Archive of Summer 2015

Displaying Courses 1 - 2 of 2
Summer 2015

ISF Courses

ISF 100 A Introduction to Social Theory and Cultural Analysis
  • MTWT 10-12
  • Rakesh Bhandari
  • B5 Hearst Annex
  • 4 Units
  • Class Number: 55205

Session Dates: May 26-July 2 - This course, required of all ISF Majors but open to all students, provides an introduction to the works of foundational social theorists of the nineteenth century, including Karl Marx and Max Weber.  Writing in what might be called the “pre disciplinary” period of the modern social sciences, their works cross  the boundaries of anthropology, economics, history, political science, sociology, and are today claimed by these and other disciplines as essential texts.  We will read intensively and critically from their respective works, situating their intellectual contributions in the history of social transformations wrought by industrialization and urbanization, political revolution, and the development of modern consumer society in  nineteenth-century Europe.  But we will also make efforts to evaluate their intellectual contributions in light of recent scholarship about contemporary social issues, exploring ways in which scholars across the social sciences and humanities continue to interpret their respective contributions.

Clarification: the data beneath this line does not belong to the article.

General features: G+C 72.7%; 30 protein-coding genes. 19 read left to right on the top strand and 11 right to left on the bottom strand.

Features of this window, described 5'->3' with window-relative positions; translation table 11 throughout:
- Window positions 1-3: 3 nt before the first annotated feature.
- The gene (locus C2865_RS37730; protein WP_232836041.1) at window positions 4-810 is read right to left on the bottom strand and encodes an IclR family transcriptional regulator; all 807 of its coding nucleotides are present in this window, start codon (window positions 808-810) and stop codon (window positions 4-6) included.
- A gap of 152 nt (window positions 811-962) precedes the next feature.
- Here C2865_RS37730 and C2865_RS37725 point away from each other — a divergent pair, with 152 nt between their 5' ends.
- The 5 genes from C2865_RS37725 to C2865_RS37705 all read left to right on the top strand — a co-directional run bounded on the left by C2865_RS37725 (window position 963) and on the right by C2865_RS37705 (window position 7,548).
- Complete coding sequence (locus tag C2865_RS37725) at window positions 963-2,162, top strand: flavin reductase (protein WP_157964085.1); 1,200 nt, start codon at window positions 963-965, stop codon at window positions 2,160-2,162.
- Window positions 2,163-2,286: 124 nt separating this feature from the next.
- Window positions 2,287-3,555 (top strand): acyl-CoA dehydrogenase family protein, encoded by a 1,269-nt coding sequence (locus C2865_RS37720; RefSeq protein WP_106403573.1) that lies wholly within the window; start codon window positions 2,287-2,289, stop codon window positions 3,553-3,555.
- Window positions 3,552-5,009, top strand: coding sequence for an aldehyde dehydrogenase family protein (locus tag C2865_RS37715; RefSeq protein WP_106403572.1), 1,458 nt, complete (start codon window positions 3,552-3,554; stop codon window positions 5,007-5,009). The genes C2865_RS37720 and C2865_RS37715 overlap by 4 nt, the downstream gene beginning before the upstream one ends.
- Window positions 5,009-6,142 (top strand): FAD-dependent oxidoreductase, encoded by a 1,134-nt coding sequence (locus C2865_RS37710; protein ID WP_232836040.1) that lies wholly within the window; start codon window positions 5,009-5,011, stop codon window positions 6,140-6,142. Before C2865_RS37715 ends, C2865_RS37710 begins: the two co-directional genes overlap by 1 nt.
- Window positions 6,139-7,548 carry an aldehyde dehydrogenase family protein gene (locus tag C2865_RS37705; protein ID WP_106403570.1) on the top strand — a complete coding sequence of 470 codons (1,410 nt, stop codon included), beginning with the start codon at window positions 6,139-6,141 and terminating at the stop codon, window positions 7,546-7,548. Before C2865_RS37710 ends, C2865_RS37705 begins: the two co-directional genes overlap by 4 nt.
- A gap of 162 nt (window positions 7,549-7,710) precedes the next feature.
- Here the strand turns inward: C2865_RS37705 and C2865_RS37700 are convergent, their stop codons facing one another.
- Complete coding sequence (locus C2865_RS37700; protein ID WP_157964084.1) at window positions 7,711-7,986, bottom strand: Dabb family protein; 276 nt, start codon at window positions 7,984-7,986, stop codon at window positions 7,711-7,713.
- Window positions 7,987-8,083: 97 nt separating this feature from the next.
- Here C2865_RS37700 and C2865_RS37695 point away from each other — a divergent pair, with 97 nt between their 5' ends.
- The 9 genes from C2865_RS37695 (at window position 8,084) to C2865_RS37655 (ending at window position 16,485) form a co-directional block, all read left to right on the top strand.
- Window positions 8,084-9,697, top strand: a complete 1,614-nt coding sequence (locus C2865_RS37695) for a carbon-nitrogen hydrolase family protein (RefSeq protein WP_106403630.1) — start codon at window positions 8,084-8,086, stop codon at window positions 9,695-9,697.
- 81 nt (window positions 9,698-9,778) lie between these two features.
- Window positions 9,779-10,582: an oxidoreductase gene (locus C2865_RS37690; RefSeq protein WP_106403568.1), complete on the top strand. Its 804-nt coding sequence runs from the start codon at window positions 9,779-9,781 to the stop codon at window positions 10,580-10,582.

ISF 189 Introduction to Interdisciplinary Research Methods
  • MTWTH 2-4PM
  • Rakesh Bhandari
  • 180 TAN HALL
  • 3 Units
  • Class Number: 55250

Session Dates: May 26-July 2 - This class is an introduction to research methods, leading students through different units built around specific learning goals and practical exercises.  The course is designed to teach a range of research skills, including (but not limited to) the ability to formulate research questions and to engage in scholarly conversations and arguments; the identification, evaluation, mobilization, and interpretation of sources; methods and instruments of field research (interviews, questionnaires, and sampling) and statistical thinking; and the construction of viable arguments and explanation in the human sciences.   At the same time, the course is designed to help students identify their own thesis topic, bibliography, and methodological orientation in preparation for ISF 190.